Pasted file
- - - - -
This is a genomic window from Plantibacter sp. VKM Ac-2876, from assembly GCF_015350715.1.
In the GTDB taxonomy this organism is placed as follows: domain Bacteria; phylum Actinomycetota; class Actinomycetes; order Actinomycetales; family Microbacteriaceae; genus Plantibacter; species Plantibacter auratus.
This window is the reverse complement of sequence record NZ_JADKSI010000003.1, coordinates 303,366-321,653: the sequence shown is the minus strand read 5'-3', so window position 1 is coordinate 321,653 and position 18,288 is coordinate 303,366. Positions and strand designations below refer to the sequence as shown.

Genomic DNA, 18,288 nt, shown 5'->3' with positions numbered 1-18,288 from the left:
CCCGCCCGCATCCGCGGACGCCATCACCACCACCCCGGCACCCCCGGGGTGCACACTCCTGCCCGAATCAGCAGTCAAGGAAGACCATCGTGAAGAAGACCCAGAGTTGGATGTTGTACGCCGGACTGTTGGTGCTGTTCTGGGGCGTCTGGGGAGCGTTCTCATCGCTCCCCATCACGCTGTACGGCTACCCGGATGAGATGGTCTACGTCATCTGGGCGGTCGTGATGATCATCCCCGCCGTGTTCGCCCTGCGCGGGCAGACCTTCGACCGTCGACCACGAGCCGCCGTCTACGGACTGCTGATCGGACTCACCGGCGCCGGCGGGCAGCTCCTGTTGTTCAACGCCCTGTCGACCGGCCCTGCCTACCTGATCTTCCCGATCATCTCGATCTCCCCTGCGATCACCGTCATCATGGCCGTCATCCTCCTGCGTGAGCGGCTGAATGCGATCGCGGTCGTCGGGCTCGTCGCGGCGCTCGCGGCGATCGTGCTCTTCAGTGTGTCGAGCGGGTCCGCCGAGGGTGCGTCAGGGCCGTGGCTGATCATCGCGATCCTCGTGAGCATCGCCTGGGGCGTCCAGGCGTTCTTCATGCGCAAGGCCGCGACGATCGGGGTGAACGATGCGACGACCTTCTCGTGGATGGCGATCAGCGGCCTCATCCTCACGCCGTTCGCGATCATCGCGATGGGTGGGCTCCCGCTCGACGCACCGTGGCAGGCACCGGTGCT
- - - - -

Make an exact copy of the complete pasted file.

This is a genomic window from Plantibacter sp. VKM Ac-2876, from assembly GCF_015350715.1.
In the GTDB taxonomy this organism is placed as follows: domain Bacteria; phylum Actinomycetota; class Actinomycetes; order Actinomycetales; family Microbacteriaceae; genus Plantibacter; species Plantibacter auratus.
This window is the reverse complement of sequence record NZ_JADKSI010000003.1, coordinates 303,366-321,653: the sequence shown is the minus strand read 5'-3', so window position 1 is coordinate 321,653 and position 18,288 is coordinate 303,366. Positions and strand designations below refer to the sequence as shown.

Genomic DNA, 18,288 nt, shown 5'->3' with positions numbered 1-18,288 from the left:
CCCGCCCGCATCCGCGGACGCCATCACCACCACCCCGGCACCCCCGGGGTGCACACTCCTGCCCGAATCAGCAGTCAAGGAAGACCATCGTGAAGAAGACCCAGAGTTGGATGTTGTACGCCGGACTGTTGGTGCTGTTCTGGGGCGTCTGGGGAGCGTTCTCATCGCTCCCCATCACGCTGTACGGCTACCCGGATGAGATGGTCTACGTCATCTGGGCGGTCGTGATGATCATCCCCGCCGTGTTCGCCCTGCGCGGGCAGACCTTCGACCGTCGACCACGAGCCGCCGTCTACGGACTGCTGATCGGACTCACCGGCGCCGGCGGGCAGCTCCTGTTGTTCAACGCCCTGTCGACCGGCCCTGCCTACCTGATCTTCCCGATCATCTCGATCTCCCCTGCGATCACCGTCATCATGGCCGTCATCCTCCTGCGTGAGCGGCTGAATGCGATCGCGGTCGTCGGGCTCGTCGCGGCGCTCGCGGCGATCGTGCTCTTCAGTGTGTCGAGCGGGTCCGCCGAGGGTGCGTCAGGGCCGTGGCTGATCATCGCGATCCTCGTGAGCATCGCCTGGGGCGTCCAGGCGTTCTTCATGCGCAAGGCCGCGACGATCGGGGTGAACGATGCGACGACCTTCTCGTGGATGGCGATCAGCGGCCTCATCCTCACGCCGTTCGCGATCATCGCGATGGGTGGGCTCCCGCTCGACGCACCGTGGCAGGCACCGGTGCT